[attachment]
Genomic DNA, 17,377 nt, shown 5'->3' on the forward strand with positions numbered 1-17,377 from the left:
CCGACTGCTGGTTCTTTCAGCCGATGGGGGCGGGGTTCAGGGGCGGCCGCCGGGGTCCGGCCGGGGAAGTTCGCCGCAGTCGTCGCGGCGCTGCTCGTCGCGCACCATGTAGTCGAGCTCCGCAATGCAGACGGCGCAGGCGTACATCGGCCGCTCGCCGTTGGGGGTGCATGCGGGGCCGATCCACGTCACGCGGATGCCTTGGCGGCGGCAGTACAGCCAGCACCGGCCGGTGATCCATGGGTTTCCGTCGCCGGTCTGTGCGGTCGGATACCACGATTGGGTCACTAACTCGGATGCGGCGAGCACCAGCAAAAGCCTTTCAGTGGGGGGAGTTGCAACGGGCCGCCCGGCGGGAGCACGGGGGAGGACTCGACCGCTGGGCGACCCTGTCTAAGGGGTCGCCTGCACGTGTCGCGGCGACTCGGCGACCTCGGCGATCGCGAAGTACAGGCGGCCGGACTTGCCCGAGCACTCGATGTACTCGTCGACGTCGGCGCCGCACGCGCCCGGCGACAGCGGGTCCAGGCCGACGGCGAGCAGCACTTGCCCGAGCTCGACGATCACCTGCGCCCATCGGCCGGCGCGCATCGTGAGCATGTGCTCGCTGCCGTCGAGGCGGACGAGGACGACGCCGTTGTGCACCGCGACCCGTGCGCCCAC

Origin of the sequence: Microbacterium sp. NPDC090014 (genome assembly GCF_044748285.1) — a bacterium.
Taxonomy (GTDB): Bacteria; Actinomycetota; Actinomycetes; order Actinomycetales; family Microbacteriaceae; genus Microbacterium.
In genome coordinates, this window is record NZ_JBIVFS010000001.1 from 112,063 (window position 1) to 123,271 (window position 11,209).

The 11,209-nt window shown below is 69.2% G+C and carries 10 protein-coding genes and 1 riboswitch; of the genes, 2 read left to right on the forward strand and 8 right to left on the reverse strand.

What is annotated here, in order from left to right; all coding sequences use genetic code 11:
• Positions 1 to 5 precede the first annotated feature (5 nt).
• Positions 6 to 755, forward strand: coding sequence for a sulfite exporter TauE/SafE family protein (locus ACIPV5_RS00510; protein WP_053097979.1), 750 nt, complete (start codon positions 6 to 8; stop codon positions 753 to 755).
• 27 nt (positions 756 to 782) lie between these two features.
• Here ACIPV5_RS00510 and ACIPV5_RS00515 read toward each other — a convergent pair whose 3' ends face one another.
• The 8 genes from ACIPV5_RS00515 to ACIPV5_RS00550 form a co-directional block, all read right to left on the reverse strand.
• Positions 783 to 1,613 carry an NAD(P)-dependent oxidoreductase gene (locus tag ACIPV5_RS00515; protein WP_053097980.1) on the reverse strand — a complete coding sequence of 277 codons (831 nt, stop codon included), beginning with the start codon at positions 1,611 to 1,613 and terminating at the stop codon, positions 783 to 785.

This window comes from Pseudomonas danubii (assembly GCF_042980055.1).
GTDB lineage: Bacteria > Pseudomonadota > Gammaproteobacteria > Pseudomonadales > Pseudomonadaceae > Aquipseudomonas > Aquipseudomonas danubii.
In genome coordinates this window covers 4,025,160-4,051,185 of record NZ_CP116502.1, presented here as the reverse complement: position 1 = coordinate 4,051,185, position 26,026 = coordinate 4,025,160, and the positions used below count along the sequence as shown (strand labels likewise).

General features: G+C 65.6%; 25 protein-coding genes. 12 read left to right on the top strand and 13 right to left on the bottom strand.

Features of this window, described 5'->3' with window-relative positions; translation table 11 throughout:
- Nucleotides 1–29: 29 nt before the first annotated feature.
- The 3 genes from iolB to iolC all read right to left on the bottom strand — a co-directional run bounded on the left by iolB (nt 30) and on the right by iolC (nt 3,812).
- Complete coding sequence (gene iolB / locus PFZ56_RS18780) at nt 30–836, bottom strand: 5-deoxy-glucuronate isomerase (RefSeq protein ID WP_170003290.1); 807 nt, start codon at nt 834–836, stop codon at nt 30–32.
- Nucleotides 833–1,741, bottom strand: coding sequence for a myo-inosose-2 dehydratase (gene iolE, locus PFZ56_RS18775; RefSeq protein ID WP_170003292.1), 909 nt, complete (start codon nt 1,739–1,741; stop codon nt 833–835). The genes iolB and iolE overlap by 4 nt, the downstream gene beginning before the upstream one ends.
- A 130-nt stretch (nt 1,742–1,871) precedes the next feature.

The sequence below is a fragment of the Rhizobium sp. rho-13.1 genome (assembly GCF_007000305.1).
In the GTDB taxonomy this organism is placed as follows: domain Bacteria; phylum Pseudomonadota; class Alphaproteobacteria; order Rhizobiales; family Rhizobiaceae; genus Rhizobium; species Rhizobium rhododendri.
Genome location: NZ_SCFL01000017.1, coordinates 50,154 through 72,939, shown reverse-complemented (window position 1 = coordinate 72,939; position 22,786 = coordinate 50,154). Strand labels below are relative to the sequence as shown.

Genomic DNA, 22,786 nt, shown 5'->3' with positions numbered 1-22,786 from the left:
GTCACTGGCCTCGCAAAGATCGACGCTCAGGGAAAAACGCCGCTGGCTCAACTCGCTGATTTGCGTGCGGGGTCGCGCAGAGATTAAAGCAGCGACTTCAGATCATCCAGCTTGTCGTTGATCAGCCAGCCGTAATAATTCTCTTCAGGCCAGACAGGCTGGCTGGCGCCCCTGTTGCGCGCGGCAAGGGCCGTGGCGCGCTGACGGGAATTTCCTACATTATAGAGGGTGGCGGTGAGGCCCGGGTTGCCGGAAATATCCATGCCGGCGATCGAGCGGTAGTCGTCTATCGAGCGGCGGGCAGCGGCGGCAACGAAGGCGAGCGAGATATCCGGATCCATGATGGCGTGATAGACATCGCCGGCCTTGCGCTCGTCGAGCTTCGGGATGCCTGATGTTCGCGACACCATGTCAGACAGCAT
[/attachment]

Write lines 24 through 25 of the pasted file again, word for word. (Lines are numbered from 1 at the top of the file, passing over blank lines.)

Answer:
The sequence below is a fragment of the Rhizobium sp. rho-13.1 genome (assembly GCF_007000305.1).
In the GTDB taxonomy this organism is placed as follows: domain Bacteria; phylum Pseudomonadota; class Alphaproteobacteria; order Rhizobiales; family Rhizobiaceae; genus Rhizobium; species Rhizobium rhododendri.